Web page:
Take a quick look at the options below. Choose one from each set of statements. At least 51% of the time, do you tend to be more:
___ tactful and diplomatic
___ apt to avoid conflict where possible
___ accepting at first
___ apt to take things personally
or ___ direct and frank?
or ___ apt to meet conflict head on?
or ___ analytical?
or ___ skeptical at first?
or ___ objective about criticism?
If you’ve chosen more items from the column on the left, research shows you will probably be underpaid by at least 25% of your true value. This is not because you lack skills or talent, but because you are not asking for your due. The chances are you like the job and the people and when a reasonable number is offered, you accept it rather than create conflict. It is easy to fall into this “funk,” but it does not have to be your ongoing fate!
You need to learn from those who chose more items from the right column. These individuals are typically paid more than the previous group; not because they produce superior work, but because they know their worth and demand to be properly compensated. So if you are in the group on the left, which makes up 50% of the population, and 65% of women, what can you do about it?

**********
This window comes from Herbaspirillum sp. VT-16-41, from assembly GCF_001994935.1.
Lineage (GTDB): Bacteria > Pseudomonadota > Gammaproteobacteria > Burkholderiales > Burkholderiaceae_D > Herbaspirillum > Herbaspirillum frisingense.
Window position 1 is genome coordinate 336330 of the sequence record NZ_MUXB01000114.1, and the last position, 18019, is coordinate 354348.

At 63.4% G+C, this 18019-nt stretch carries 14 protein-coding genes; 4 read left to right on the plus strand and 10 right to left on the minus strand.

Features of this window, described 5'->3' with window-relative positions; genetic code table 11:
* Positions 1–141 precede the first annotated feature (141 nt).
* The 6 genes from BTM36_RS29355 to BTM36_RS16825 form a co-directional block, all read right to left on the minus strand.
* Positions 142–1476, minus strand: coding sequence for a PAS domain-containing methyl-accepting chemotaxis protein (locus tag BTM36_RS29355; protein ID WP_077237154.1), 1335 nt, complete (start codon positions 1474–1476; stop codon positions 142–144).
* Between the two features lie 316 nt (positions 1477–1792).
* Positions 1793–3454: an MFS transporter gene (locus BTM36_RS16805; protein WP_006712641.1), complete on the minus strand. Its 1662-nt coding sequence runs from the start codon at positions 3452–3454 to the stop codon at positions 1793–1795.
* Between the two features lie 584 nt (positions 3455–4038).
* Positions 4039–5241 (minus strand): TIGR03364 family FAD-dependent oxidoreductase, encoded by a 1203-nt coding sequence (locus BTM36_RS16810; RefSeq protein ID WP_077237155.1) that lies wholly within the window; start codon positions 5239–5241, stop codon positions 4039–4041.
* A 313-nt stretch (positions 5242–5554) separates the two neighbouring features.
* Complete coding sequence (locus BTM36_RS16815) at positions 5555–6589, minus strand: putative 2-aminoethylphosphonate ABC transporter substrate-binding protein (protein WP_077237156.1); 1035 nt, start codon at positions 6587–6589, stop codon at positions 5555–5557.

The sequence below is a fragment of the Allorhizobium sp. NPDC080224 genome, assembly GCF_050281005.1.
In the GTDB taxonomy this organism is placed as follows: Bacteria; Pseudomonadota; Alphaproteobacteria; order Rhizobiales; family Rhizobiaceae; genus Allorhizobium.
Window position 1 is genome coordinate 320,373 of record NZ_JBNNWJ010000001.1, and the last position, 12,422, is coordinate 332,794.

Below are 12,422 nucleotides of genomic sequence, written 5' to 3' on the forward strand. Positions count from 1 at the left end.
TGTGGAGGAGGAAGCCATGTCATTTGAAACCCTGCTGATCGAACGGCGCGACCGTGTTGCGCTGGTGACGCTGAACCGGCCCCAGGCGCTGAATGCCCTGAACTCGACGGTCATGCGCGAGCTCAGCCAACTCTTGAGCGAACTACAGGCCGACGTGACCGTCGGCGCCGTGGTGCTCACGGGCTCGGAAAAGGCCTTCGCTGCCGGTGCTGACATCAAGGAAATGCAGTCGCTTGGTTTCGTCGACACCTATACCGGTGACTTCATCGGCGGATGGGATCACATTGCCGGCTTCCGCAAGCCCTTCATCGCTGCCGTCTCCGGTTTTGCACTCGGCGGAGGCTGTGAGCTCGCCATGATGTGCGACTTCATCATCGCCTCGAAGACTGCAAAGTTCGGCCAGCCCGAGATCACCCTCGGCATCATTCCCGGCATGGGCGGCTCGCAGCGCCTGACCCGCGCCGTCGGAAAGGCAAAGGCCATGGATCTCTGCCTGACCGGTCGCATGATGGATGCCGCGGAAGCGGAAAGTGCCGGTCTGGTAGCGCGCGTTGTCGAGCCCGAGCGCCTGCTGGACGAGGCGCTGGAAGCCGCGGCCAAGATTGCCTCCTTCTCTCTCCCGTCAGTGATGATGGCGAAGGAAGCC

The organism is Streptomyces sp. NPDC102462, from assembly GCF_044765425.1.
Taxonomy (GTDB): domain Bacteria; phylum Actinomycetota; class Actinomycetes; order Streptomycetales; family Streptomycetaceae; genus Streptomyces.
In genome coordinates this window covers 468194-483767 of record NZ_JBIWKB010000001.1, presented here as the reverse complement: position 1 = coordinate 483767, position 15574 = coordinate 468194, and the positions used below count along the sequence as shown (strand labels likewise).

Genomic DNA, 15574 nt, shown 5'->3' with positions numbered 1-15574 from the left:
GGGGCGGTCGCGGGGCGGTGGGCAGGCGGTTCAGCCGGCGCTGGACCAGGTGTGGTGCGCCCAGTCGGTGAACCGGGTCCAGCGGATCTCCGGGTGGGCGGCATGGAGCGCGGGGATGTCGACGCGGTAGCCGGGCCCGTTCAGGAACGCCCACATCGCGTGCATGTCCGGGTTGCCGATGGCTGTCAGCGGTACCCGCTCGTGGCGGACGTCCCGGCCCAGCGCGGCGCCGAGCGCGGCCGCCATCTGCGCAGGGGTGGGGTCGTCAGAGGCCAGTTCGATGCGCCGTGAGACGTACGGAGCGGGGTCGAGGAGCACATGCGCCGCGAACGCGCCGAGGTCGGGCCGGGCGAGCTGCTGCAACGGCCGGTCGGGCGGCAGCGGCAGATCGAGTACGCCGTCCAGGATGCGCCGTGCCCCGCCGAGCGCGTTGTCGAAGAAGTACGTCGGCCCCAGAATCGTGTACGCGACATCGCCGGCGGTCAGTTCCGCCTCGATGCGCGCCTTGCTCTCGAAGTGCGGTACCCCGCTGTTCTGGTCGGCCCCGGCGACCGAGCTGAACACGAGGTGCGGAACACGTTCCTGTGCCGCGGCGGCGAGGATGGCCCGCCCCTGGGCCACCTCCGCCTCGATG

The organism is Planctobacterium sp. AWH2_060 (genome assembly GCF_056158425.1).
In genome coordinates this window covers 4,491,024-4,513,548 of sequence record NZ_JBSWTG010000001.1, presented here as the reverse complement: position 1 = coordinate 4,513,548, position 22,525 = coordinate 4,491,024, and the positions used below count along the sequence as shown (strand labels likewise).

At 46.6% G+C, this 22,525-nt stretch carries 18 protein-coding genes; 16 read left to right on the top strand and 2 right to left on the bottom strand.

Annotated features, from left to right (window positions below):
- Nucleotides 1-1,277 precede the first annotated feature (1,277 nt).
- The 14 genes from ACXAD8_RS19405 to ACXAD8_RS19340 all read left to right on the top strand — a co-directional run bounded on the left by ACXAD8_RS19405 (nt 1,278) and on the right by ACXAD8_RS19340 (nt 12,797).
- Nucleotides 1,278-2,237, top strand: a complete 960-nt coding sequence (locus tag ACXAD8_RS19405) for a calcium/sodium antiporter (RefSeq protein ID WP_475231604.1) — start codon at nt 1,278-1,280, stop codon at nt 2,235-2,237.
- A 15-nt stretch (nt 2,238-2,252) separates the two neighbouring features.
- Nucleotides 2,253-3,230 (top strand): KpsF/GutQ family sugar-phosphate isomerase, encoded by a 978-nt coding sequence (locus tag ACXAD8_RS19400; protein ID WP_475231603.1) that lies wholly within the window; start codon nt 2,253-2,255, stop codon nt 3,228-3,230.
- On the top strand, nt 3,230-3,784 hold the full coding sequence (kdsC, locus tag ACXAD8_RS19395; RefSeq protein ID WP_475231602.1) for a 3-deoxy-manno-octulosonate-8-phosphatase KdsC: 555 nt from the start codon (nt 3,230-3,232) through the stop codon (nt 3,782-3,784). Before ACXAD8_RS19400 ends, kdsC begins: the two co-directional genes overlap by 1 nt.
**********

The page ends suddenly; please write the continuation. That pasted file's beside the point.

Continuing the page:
1. Research Your Position. Search salary websites, and talk to people who are in similar career professions.
2. Determine Your Priorities. Salary, bonus, vacation, health benefits, technologically advanced equipment, a supportive boss, freedom, and meaningful work are all priorities that are individually sensitive. Perhaps you cannot push on the salary, but you can increase the overall package.
3. Get Organized. Make a list of your skills and achievements. Prepare to present these as well as highlight your past contributions and accomplishments.
4. Rehearse, Rehearse, Rehearse. You know the old saying, “Practice makes perfect.” Find someone with whom to role play. The confidence gained through rehearsal will decrease your anxiety and allow you to remain confident and focused. As a result, you will be less likely to fold early on in the salary negotiation process.
Avoid the costly mistake of starting your career being underpaid. Know your worth and demand to be properly compensated. Your future career and financial success depend on it. Your approach to money is one of many factors covered in Shoya Zichy’s Color Q Model and book, Career Match: Connecting Who You Are With What You’ll Love to Do. Others factors include your work-related strengths, ideal work environment and boss, range of suitable careers, entrepreneurial style and interview and job search style.